It might not be groundbreaking to present the popular ABBA musical Mamma Mia! in Mandarin, but the cost and length of its run with an exclusive copyright license distinguish it from other foreign musicals performed in China.
Produced to the same strict standards as Broadway shows, Mamma Mia! has conquered Chinese audiences in its continuous run of more than 100 performances since July.
The musical by British playwright Catherine Johnson based on hits by the Swedish supergroup ABBA will next be staged in Guangzhou, Guangdong province from Oct 28 to Nov 24.
It will then tour the provincial capitals of Hubei and Shaanxi provinces – Wuhan and Xi’an – and Chongqing, and return to Shanghai where it started.
The cast, production company and many of the crew are Chinese.
“We bring a completely new musical operation mode from the production to performance and marketing – it is path-breaking in China,” said Judy Craymer, overseas producer of the copyrighted work.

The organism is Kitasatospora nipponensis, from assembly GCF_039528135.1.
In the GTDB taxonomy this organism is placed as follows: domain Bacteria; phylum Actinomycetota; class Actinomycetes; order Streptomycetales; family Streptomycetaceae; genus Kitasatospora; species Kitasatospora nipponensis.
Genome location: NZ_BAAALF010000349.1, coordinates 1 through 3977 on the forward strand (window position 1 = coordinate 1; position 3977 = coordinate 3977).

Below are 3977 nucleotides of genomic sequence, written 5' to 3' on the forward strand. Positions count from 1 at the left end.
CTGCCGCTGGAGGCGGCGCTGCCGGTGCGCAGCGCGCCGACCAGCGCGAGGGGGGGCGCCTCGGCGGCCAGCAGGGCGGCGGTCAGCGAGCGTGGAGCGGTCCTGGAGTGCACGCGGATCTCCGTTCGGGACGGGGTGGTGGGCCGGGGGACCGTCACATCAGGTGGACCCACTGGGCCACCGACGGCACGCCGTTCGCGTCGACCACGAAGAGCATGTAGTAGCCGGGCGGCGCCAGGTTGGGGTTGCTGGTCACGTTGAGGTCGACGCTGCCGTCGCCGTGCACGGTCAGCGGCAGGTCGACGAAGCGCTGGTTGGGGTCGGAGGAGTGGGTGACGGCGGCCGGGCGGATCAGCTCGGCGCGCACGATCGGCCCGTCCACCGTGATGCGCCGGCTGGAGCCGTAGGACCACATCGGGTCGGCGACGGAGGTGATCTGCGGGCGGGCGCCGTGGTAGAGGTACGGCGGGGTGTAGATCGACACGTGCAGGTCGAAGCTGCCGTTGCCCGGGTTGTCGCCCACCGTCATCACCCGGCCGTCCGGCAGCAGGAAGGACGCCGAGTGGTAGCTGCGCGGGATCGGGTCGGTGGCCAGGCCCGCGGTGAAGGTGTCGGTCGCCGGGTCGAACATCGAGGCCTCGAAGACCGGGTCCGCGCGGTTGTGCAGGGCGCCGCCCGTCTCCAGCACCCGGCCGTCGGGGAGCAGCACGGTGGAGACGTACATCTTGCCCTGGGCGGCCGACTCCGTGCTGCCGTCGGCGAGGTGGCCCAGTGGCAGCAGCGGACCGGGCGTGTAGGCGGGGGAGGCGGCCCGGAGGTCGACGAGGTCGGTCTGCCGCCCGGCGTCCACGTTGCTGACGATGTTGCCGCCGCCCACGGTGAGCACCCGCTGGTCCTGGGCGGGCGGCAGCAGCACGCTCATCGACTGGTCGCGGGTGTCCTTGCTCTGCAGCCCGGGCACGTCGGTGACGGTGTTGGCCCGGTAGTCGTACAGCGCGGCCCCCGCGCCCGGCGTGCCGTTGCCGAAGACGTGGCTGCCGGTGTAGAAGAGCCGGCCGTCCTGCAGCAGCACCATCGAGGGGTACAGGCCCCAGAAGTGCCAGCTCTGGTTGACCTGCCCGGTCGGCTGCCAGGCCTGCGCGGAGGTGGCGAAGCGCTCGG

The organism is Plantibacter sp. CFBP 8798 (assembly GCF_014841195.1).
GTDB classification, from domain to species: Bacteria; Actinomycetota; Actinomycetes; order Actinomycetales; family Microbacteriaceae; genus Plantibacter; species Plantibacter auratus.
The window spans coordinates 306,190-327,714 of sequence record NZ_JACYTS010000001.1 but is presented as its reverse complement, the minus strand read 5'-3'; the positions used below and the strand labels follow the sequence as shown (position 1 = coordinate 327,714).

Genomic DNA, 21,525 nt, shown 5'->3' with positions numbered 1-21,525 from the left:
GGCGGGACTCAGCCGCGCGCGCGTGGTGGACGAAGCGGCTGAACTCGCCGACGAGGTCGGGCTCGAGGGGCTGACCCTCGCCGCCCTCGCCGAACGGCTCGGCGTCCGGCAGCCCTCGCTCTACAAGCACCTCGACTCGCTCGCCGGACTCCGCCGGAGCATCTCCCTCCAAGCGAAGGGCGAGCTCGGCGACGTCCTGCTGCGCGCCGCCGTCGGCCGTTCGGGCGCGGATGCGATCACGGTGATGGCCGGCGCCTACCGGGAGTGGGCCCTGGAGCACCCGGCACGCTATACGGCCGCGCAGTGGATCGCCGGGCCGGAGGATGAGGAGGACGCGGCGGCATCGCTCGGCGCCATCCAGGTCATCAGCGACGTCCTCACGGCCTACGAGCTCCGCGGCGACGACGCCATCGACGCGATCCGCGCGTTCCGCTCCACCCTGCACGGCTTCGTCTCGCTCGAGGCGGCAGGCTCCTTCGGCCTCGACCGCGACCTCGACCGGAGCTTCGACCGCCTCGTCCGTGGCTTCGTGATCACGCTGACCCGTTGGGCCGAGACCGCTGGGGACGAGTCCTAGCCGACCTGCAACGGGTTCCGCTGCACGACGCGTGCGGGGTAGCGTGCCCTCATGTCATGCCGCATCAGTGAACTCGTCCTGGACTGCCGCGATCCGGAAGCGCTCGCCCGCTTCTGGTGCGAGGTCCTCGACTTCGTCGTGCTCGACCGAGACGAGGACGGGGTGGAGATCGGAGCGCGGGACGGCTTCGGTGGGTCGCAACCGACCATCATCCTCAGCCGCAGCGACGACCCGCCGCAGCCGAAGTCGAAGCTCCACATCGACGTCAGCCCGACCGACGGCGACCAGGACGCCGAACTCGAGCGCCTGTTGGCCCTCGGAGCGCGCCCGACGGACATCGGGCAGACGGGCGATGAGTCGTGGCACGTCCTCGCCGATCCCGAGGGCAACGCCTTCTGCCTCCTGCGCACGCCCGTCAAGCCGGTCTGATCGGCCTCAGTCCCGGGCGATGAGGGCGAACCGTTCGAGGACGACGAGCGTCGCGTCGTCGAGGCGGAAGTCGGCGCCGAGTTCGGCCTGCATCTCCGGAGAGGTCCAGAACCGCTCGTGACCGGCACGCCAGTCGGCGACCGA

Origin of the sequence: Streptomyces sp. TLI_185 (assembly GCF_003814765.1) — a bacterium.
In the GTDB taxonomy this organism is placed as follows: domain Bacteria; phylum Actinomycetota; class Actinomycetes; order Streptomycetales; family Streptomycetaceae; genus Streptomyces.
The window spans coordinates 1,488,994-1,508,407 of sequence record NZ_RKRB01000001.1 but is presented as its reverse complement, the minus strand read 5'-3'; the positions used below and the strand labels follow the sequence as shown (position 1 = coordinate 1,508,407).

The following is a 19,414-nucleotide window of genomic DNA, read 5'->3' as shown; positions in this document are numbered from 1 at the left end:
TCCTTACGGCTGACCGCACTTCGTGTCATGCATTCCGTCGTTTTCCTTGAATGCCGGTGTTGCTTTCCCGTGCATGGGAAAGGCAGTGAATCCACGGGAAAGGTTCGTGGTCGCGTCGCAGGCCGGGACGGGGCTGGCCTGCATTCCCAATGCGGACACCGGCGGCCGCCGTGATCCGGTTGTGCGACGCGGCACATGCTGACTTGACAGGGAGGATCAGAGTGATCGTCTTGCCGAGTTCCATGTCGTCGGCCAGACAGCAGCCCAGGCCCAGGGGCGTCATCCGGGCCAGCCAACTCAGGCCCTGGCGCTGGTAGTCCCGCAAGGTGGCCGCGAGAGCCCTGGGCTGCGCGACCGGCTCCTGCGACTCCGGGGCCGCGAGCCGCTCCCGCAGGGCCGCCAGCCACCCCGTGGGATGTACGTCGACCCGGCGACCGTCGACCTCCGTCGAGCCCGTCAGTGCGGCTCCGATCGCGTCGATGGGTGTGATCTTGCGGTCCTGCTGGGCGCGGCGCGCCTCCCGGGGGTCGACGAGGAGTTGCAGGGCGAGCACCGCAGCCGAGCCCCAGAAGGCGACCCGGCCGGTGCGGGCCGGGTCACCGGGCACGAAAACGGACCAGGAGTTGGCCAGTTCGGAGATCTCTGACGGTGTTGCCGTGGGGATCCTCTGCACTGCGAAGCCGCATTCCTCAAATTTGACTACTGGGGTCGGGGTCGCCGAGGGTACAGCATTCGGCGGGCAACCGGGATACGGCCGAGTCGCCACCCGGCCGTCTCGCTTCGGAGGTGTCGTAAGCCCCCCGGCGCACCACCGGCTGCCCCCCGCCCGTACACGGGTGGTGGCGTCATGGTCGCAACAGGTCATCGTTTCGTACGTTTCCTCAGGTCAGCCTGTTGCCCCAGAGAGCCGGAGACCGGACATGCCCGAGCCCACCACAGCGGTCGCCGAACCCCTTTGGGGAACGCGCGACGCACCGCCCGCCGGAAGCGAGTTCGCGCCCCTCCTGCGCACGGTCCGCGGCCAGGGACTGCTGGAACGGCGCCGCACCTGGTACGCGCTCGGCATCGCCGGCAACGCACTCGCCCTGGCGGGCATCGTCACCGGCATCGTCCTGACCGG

The 33-centimeter-thick copyright agreement contains details down to the lighting, acoustics and ticket distribution required.
Shanghai-based Asia United Co Ltd gained the rights to adapt Mamma Mia! into a Chinese version after three years of hard negotiation.
“The production costs are 40 million yuan ($6.28 million) and the copyright license is only five years,” said Tian Yuan, general manager of the company.
In addition, “there is a strict article in the agreement that says the contract can be terminated at any time if the copyright owners believe the Chinese Mamma Mia! does not meet the standards of live Broadway shows, no matter how much money and effort our company has already put in,” Tian said.
Despite the risks, Asia United accepted the clause because they said it is just such uncompromising standards that could enable the musical to generate 15 billion yuan in ticket sales over 12 years.
To maintain the original style and English humor, the Chinese producers employed a famed Taiwan songwriter to translate the lyrics. Every sentence was subject to deliberation by both Chinese and foreign experts.
They combined Internet-spawned vernacular and local dialects, and also reinterpreted the 22 ABBA songs featured in the original musical, work that satisfied the copyright owners.